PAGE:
While I enjoy a variety of styles when it comes to music, I must admit rock music is my favorite.
Though the Judds’ and the Carpenters’ greatest hits CDs are in my personal collection, so are two rock bands called Finger Eleven and Seether.
When I realized these two bands would be putting on a concert at the Taste of Minnesota, I immediately put the show on my calendar, but I had no idea who would go with me.
My oldest son would have gone to the rock show with me, but he had a baseball tournament. I secretly hoped I would find someone to go, knowing it wasn’t something to attend alone.
When I excitedly told two of my girlfriends about it, they both looked at me with confusion, laughed, and asked, “Finger Eleven. What is that?” Obviously they weren’t going to be my concert companions.
Finally, my sister and her husband told me they would like to go. I probably called them three times that day while waiting for them to pick me up. “When will you be here?” I’d ask.
It was a very hot and humid day, but this did not change our minds about going. Unfortunately, I made the decision to wear high-heel sandals.
After parking, we had to walk about a mile before reaching the Taste of Minnesota on Harriet Island in St. Paul.
Next, we walked up and down the rows of food booths and other vendors. It is funny to admit that I went to something called the Taste of Minnesota, but did not eat one thing.
My brother-in-law dared me to go on a ride that took people up high in the sky only to send them free-falling back down.
He even said he’d pay for anything I wanted while we were there if I went on the ride. The man working the ride teased me and told me I was a wimp.
“Yes, I’m a wimp, and this wimp is not going on that thing!” I told them. Just looking up in the air at the feet of the riders made my stomach uneasy.
Surprisingly, my sister and her husband did go on the ride. I watched nervously from the ground and must admit hearing my sister scream, in sheer terror, was funny, and the five minutes she spent trembling afterwards was hilarious.
We posed for a couple silly pictures, one in front of a huge inflatable rubber ducky, and another with a guy dressed as an “Uncrustable.”
Uncrustables are made by Smuckers, and are great little sandwiches for fussy kids because there is no crust and great for busy or maybe lazy parents, like me, because they are pre-made and ready to go.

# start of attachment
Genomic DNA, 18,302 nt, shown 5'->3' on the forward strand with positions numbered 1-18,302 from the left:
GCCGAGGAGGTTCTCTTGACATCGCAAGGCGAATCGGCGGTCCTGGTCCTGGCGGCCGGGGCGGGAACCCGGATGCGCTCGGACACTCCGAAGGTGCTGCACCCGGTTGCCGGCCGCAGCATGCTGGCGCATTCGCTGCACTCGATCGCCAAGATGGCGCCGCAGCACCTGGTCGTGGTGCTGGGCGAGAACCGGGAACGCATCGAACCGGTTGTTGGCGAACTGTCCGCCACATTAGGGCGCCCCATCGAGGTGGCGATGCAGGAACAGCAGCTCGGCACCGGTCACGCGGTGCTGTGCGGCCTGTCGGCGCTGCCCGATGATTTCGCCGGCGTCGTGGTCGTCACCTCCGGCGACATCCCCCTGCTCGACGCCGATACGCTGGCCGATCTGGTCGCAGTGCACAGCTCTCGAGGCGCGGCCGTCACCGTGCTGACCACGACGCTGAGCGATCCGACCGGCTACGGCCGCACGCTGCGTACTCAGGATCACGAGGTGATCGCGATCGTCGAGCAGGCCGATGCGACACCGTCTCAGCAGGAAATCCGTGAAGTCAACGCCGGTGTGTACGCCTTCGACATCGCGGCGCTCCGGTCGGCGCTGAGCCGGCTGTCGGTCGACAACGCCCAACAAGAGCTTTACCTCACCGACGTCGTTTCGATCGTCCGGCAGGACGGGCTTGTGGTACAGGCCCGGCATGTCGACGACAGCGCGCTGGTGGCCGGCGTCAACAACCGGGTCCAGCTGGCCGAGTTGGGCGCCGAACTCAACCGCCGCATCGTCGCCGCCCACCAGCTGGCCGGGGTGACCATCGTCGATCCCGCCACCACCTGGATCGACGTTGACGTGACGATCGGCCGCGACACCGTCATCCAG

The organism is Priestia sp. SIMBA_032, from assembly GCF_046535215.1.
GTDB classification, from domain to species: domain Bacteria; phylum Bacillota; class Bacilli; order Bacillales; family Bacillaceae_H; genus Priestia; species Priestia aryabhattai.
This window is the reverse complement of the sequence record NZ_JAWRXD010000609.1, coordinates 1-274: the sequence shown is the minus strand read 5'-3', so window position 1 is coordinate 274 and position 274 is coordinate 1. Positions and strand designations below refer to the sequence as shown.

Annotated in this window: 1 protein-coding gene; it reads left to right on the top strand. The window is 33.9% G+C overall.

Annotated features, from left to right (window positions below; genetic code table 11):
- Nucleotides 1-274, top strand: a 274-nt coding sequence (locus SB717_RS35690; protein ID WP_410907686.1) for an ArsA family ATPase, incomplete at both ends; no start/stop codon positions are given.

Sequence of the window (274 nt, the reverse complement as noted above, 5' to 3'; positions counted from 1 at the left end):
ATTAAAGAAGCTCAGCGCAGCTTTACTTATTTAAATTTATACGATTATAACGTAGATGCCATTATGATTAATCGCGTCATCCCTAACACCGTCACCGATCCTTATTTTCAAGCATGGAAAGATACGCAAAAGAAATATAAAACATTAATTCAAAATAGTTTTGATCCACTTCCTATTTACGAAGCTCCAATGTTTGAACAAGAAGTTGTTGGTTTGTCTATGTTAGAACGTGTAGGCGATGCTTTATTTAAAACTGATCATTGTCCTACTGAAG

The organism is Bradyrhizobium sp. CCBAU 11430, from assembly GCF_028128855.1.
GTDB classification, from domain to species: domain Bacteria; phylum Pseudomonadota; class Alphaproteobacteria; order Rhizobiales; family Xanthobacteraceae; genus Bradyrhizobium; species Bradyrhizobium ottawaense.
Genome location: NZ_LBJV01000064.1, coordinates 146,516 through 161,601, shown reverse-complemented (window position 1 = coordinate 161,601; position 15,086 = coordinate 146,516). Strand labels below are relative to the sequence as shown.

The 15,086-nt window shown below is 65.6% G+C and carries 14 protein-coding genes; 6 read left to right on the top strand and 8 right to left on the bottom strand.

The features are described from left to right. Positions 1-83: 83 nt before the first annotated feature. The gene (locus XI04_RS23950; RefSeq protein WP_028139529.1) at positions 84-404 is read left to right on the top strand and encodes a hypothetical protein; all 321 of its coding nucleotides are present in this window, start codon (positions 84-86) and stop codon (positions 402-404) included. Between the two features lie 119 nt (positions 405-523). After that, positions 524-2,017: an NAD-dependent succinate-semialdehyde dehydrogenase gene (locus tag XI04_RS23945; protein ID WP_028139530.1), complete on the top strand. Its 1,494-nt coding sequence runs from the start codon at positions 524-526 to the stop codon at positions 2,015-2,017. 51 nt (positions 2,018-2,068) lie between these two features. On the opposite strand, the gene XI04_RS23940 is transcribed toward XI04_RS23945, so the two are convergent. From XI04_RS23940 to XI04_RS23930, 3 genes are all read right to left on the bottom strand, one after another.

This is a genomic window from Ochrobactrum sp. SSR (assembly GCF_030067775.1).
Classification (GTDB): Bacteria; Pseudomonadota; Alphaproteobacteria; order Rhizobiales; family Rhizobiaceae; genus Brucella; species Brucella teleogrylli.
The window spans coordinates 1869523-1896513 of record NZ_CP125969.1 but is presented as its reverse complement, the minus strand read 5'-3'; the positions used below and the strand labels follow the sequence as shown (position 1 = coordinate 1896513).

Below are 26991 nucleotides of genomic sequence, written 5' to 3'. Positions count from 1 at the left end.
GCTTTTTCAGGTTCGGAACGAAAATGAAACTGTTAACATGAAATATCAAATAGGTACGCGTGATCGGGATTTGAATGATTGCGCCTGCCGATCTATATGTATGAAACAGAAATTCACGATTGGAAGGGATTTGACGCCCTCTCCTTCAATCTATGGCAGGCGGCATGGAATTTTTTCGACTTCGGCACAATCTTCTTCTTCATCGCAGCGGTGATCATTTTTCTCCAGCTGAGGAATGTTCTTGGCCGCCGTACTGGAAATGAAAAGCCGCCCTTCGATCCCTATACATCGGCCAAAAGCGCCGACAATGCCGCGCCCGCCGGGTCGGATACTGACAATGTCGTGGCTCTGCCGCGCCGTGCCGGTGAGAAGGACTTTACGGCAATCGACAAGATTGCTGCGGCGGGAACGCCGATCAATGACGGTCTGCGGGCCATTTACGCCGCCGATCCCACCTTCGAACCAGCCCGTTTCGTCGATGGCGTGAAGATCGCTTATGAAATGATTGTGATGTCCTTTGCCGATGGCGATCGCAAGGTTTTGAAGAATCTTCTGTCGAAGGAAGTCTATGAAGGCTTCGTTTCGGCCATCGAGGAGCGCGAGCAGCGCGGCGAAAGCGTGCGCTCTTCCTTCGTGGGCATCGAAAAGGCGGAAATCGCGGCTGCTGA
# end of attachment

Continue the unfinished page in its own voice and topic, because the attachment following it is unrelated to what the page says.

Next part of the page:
Deciding we wanted a good spot for the outdoor concert, we made our way to the stage. And there we stood for what seemed like two hours.
In the hot sun, we stood crammed in like sardines waiting for the bands to start. I began to wonder if I were getting too old for this sort of thing, and all I wanted to do was sit down.
We couldn’t leave our spot to get a drink of water for fear of not being able to make our way back and losing our spots.
The first band called The Sick Puppies began to play. I really didn’t know their songs, but they were good. It was the next band I was eager to see.
When Finger Eleven took the stage, the crowd began to roar, and hands rose in the air. They were awesome and, unlike some artists, actually sounded just like they do on their CD. I almost forgot for a while how incredibly miserable I was having now stood for hours in the hot sun, in one spot, wearing high-heel sandals.
While the band played, I was even able to discard the claustrophobia I felt with sweaty strangers all around me and a crowd that seemed to stretch forever.
Suddenly, I was shoved from behind and thrown into the person in front of me. After I apologized, I turned to see who had hit me, and before I knew it, another body came at me and almost knocked me down.
Looking around, I saw a guy on his back being pushed around by hands in the audience crowd surfing. There were bodies jumping, pushing and slamming into each other as far as I could see and we were in the middle of it all the mosh pit.
According to Wikipedia, the free online encyclopedia, “moshing” refers to the activity in which audience members at live music performances aggressively push or slam into each other and is frequently accompanied by stage diving, crowd surfing, and head-banging.
Moshing is usually done in an area in front of the stage that is referred to as the mosh pit or circle pit. Unknowingly, we had put ourselves right there we were definitely “in the pit.”
While moshing is seen as a form of positive feedback, it has also drawn some controversy over its dangerous nature. Yes, I can attest to this. It did feel dangerous.
However, it is generally agreed that moshers are not trying to harm one another and follow a “moshing etiquette,” or pit hospitality, which promotes safety through behaviors such as immediately helping audience members that have fallen back to their feet to avoid their being trampled.
If there is such a thing as “moshing etiquette,” I sure didn’t see it, and I wasn’t about to wait and see if someone would actually help me up or allow me to be trampled.
As my sister and I exchanged nervous glances, we waited for Finger Eleven to finish its last song, and promptly made our way out of the increasingly aggressive crowd. We didn’t even stay for the third band. I was home by 8 p.m. and went straight to bed.
When I awoke the next morning, I found bruises on me. The next concert I attend will probably take place indoors and will definitely involve assigned seating.
Mommies shouldn’t mosh, or at least this one shouldn’t.